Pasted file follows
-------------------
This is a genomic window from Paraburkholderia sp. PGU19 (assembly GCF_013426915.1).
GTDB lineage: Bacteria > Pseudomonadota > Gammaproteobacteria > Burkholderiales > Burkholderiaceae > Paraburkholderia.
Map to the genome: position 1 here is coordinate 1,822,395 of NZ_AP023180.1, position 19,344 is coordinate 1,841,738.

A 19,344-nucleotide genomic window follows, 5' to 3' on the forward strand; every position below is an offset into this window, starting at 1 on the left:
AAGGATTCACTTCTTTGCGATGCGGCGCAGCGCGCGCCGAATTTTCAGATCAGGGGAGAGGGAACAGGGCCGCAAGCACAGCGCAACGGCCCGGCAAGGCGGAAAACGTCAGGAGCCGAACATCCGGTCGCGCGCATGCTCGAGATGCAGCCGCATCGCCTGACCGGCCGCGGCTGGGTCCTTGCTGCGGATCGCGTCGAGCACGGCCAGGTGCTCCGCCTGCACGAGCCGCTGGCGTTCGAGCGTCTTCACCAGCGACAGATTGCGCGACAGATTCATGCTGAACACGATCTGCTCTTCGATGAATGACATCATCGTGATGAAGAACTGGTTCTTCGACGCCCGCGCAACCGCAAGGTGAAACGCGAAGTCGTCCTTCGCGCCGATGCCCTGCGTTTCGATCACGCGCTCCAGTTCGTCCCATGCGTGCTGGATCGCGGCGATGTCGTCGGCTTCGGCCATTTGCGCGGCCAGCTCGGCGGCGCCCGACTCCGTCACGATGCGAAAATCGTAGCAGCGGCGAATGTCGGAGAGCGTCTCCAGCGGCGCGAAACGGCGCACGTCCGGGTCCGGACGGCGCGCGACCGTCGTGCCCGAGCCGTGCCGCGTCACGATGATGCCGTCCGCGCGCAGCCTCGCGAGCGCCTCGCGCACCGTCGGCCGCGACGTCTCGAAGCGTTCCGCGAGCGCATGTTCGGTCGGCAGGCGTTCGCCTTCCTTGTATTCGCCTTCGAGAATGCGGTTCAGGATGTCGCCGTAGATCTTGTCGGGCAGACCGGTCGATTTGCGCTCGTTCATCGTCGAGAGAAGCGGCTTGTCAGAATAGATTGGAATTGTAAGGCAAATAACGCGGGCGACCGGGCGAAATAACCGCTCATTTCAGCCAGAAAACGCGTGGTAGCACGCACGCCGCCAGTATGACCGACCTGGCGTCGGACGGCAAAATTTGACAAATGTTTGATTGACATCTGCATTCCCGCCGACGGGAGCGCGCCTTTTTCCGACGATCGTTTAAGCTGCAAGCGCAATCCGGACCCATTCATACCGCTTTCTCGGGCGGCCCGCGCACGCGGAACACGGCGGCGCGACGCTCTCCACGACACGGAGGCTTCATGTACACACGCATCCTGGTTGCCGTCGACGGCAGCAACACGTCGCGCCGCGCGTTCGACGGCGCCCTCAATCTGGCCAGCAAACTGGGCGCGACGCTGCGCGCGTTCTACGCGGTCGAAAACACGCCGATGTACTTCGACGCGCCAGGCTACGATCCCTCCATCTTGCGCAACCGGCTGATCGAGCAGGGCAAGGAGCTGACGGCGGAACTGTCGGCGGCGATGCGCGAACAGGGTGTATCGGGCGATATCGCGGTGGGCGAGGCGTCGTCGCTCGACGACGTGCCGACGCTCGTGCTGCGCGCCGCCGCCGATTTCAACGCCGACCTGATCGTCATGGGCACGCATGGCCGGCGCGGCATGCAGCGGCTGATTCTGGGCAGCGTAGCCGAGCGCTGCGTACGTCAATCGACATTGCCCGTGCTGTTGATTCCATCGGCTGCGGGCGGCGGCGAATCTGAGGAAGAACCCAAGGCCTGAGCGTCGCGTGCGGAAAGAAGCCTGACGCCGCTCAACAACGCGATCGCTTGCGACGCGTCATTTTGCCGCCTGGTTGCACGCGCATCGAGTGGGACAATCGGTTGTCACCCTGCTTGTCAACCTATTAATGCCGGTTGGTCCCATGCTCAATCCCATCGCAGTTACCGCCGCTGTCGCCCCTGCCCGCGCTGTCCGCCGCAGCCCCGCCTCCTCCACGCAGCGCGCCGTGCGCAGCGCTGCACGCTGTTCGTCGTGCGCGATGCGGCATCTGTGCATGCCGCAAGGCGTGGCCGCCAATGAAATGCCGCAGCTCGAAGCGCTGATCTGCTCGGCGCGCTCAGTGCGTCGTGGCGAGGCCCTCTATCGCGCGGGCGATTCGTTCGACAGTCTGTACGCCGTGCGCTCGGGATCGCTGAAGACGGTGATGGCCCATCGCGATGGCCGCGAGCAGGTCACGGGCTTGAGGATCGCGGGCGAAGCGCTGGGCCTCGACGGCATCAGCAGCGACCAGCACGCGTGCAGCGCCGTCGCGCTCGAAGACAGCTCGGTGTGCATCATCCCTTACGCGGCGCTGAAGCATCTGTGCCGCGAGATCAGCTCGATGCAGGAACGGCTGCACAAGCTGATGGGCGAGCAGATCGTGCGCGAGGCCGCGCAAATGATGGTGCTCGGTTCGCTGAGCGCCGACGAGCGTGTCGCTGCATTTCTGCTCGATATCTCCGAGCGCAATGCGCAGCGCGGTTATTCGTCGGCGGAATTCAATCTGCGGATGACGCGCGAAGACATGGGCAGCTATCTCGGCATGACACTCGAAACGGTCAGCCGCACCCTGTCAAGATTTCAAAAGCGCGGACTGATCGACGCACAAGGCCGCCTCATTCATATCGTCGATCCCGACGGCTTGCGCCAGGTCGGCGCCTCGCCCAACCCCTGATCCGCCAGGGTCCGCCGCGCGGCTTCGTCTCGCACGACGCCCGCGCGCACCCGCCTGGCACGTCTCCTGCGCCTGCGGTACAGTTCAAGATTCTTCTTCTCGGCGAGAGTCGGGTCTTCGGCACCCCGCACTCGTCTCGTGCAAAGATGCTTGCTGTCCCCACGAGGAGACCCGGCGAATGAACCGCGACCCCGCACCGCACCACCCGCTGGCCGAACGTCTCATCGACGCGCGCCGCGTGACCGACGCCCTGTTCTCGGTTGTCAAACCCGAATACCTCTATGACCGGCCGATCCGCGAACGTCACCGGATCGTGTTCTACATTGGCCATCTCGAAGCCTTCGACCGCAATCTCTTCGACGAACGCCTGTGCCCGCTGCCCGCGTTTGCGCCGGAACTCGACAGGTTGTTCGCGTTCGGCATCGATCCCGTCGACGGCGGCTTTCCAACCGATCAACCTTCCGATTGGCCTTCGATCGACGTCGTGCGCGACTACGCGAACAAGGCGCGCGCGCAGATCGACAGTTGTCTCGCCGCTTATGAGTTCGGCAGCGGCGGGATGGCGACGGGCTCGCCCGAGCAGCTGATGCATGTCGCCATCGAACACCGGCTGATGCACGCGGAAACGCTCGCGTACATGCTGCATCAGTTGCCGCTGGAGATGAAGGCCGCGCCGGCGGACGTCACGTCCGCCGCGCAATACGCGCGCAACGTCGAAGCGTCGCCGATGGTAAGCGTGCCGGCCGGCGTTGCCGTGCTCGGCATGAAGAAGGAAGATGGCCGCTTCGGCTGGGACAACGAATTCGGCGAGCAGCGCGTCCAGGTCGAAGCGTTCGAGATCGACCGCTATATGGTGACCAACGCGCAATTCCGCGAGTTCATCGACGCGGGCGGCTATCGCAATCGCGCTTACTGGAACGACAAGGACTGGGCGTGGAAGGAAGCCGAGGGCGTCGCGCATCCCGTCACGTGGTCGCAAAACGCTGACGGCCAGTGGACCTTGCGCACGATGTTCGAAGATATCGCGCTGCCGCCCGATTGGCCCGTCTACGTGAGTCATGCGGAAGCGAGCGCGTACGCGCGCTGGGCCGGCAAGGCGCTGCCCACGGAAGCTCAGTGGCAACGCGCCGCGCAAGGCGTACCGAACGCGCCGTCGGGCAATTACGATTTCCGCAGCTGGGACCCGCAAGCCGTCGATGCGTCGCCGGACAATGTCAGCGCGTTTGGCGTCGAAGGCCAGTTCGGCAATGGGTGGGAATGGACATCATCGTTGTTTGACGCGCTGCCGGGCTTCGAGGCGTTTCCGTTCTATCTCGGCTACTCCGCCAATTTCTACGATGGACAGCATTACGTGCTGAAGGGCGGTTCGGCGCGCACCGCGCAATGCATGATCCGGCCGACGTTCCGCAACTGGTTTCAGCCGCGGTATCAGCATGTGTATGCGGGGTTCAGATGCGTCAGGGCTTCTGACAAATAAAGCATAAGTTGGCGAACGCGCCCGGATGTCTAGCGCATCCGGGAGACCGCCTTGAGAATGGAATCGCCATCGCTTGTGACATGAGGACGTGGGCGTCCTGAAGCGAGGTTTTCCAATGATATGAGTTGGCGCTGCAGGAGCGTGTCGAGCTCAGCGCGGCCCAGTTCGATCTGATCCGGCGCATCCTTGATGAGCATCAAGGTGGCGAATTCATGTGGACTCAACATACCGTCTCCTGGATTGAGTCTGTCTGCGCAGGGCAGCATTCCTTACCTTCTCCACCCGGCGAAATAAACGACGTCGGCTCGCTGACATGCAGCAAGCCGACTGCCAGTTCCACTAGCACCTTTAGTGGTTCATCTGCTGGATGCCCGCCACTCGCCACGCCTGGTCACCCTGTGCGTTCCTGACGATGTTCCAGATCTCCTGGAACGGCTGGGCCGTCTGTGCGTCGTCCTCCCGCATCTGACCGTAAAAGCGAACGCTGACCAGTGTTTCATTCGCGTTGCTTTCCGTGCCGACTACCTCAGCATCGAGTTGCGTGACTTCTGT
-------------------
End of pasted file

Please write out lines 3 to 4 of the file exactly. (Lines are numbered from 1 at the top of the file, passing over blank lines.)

Map to the genome: position 1 here is coordinate 1,822,395 of NZ_AP023180.1, position 19,344 is coordinate 1,841,738.

A 19,344-nucleotide genomic window follows, 5' to 3' on the forward strand; every position below is an offset into this window, starting at 1 on the left: